Acute Stroke Intervention: Where Do We Stand?


Speaker:              Nick Hopkins

Moderator:              Richard Gray

Panelists:              Barry Katzen, Jiri Vitek      


What is available for acute stroke patient beyond thrombolysis?
There are many gaps in the relatively new field of neuro-intervention, including an understanding of the physiology of the infarct penumbra for acute stroke, the device technology, knowledge about which patients benefit from interventional treatment and manpower needs.
The field of acute stroke treatment remains about 10 years behind that of acute myocardial infarction. It is from that experience that the field of stroke care is learning.  Like cardiology, we started with thrombolytic therapy, then moved to clot retrieval devices and then went to stents. CT perfusion has revolutionized the understanding of the role of revascularization. If you have signs of viable brain on perfusion imaging then it is not all about time, but more about physiology.  In the hands of skilled operators and a seasoned team, examples of outstanding clinical results can be achieved, with as many as 45% of victims showing near a normal outcome. With even more rapid diagnosis and with hypothermia, we should be able to expect even better results. With the exception of hypothermia, studies of neuroprotective agents have been uniformly disappointing. This underscores the need for effective and safe interventional therapies. The recent SARIS clinical trial of revascularization in acute stroke is a disappointment but by no means should be taken as a test of the role of acute stroke intervention. However, it does point out the importance of the steep learning curve for operators and the need for more refined patient selection. We have to realize the sobering facts that not only is stroke a devastating illness, but our current therapies can have a real threat of harm, too.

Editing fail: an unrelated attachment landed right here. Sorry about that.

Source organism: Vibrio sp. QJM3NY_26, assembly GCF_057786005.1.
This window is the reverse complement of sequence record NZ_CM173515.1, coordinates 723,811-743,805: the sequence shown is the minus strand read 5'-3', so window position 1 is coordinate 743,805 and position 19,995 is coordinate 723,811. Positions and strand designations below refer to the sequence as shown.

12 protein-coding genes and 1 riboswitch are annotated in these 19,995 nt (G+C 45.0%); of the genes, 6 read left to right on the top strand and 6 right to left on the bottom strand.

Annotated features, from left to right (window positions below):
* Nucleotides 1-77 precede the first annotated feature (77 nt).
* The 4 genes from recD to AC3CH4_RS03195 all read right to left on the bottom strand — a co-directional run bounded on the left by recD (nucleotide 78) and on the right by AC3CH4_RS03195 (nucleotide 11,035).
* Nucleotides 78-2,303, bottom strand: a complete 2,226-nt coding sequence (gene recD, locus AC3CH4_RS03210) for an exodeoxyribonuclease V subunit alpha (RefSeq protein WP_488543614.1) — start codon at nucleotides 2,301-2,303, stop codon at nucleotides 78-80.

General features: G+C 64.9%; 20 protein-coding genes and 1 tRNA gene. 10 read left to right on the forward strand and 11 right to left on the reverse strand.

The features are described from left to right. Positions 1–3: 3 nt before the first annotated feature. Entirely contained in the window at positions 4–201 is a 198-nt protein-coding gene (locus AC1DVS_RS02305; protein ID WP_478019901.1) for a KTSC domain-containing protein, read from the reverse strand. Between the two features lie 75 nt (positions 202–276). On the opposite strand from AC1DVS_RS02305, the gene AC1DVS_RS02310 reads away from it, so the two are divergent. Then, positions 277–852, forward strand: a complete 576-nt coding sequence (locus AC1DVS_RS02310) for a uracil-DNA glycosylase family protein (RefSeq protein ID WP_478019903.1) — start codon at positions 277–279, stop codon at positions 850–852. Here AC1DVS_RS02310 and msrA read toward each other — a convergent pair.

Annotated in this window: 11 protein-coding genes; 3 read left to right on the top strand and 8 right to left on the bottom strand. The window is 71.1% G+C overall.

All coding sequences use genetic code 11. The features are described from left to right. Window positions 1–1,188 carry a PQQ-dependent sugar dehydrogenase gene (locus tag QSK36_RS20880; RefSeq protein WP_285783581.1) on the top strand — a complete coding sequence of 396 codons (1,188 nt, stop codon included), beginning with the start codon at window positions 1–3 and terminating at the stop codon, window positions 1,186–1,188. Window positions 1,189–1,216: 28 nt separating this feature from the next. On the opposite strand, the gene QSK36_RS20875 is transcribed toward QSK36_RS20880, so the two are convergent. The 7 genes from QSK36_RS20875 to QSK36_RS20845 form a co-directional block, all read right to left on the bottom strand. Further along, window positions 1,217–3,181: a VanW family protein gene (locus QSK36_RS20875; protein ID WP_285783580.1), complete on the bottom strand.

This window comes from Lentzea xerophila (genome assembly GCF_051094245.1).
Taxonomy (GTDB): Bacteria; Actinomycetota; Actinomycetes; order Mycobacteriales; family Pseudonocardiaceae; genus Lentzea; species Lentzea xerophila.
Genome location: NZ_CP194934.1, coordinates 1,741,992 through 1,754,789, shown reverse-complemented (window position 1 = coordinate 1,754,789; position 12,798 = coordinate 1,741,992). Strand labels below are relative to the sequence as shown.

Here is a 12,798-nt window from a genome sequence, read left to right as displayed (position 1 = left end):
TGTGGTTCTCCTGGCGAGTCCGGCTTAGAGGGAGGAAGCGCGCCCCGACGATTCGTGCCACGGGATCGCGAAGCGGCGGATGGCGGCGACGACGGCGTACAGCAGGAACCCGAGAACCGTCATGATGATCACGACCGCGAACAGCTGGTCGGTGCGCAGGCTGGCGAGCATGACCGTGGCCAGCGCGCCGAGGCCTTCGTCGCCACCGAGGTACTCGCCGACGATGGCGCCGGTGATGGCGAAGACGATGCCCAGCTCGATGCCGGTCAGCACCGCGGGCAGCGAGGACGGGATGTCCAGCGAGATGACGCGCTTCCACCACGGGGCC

Dr Hopkins described the concept and development of an interdisciplinary vascular Institute in upstate New York that epitomizes the value of regular and frequent interaction of various specialties, maximizes technology advances and has created effective systems of care for stroke and other victims of vascular diseases.

We need to understand the limits of viability in the stroke penumbra, seek support for appropriately designed clinical trials with realistic scientific aims. There needs to be a realistic appraisal of manpower available now and in the future as the indications and subsequent volume of patients become known. The opportunities for improving stroke therapy are great, but further technology and studies will be necessary to fill the knowledge gaps.